There were no specials or drinking games at the Trump International Hotel on Pennsylvania Avenue on Tuesday, but the cavernous lobby was hopping all the same. Two TVs were tuned to Fox News, one to CNN, and a fourth to the closing minutes of the men’s college basketball game between No. 19 North Carolina and No. 20 Clemson. All attention, however, appeared to be on the hotel’s namesake as he prepared to deliver his first State of the Union address.
The crowd featured lots of middle-aged men in ill-fitting suits and women with plunging necklines. A large swath of the atrium was cordoned off for a private event. In one corner by the bar, where the cocktail menu’s prices can still cause gasps, far-right activists Jack Posobiec and Cassandra Fairbanks pre-gamed.
Posobiec regaled his buddies with a story about his political origins in a 2006 Senate race in Pennsylvania. More recently, he’s promoted conspiracy theories about Comet Ping Pong and slain Democratic National Committee employee Seth Rich, and once tried to undermine anti-Trump protesters by planting a “Rape Melania” sign in a crowd outside this very hotel. Tonight he joked about fellow alt-right traveler Mike Cernovich‘s bid to buy the remnants of Gawker.com.
The action picked up about 10 minutes before 9 PM, when Trump finally got in his limousine for the ride to the Capitol. “Trump leaving White House,” CNN’s lower-third graphic read, as the camera showed the President sitting and waiting for the car to go.
“Oh, come on, CNN,” Posobiec yelled, reacting to a sentence that read as if Trump had left the presidency. (For what it’s worth, Fox News’s graphic read “Trump leaving White House soon.”)
Sure enough, the crowd up front chuckled when a bartender fiddled with the cable and changed the television showing CNN to DirecTV’s movie-preview channel. CNN was restored a few minutes later, though as the speech drew near, only Fox’s audio played in the room.
When Trump finally entered the House chamber, his hotel’s bar was not unlike a frenzied sports bar–if the favored team held the ball for 90 minutes. There were cheers, whoops, and rounds of applause. But no one could film themselves enjoying the night. Patricia Tang, the hotel’s marketing director, stalked the lobby looking for would-be live-streamers and photographers, including Fairbanks, and ordering them to turn off their cameras.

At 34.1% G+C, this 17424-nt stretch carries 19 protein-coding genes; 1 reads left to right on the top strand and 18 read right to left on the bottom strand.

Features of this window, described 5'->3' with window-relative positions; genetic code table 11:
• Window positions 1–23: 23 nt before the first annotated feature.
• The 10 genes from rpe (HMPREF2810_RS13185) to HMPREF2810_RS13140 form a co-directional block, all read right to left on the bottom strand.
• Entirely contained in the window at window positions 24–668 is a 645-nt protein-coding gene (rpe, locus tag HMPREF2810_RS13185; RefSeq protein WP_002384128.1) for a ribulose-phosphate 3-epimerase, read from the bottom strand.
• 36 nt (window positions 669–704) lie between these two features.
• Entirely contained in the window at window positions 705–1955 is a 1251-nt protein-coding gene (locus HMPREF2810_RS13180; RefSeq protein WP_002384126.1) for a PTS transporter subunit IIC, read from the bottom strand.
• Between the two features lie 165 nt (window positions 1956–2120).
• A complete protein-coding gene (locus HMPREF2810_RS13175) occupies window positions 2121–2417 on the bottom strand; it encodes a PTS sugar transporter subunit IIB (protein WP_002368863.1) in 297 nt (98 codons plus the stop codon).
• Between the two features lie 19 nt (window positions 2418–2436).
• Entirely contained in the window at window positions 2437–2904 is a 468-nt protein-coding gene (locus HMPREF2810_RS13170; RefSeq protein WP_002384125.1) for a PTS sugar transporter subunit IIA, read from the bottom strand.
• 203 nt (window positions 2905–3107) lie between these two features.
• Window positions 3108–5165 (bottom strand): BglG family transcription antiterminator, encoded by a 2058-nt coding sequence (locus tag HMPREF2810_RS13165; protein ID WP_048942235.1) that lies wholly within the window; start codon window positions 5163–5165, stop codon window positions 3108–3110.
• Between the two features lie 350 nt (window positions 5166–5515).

The early line on Trump’s speech was that it was “conciliatory” and an “appeal for unity” because he made just enough references to “Democrats and Republicans.” The hotel-lobby crowd wasn’t pulled to the center: They jeered when the cameras cut to Democratic leaders Nancy Pelosi and Chuck Schumer, or Vermont Senator Bernie Sanders. They cheered loudly when Trump touted the elimination of the Affordable Care Act’s individual mandate. The President’s anecdote about a boy who delivered US flags to military cemeteries as “why we proudly stand for the national anthem” was a huge applause line. His call “to remove federal employees who undermine the public trust or fail the American people”—a not-so-veiled shot at the Justice Department officials investigating Russian interference in the 2016 election—was greeted by a shout of “Release the memo.”
But those were the hits. States of the Union tend to be long affairs, and Trump’s was not an exception. The crowd thinned as the speech dragged on for 60, 70, 80 minutes. The private party in the back stayed lively, though. It was hard to spot boldface names inside the velvet ropes, just people sitting around tables stacked with glasses of wine, plates of charcuterie, and copies of Let Trump Be Trump, the book by Corey Lewandowski, the President’s first campaign manager, and conservative activist David Bossie. A signing seemed to be going on, though Lewandowski and Bossie were nowhere to be found. (A social-media search later revealed that Lewandowski was eating dinner at the BLT Prime restaurant inside the hotel; Fox News host Kimberly Guilfoyle was also there.)
Trump finally wrapped it up, and the bar switched back to its standard background EDM soundtrack before Fox’s pundits could start their postgame. Many patrons filtered out, though a large line formed in front of a table next to the check-in desk. Lewandowski and Bossie had finally appeared to sign their book.
As for Trump’s speech? Everyone in the lobby seemed to think it was great; the hotel, after all, shows up in FEC records like a 24/7 fundraiser for the President and his allies. The theme of the night was affirmation, plus the chance for encounters with random Trump-world figures. Representative Peter King, a New York Republican, got to the hotel about 15 minutes after the speech ended; he headed straight for Lewandowski.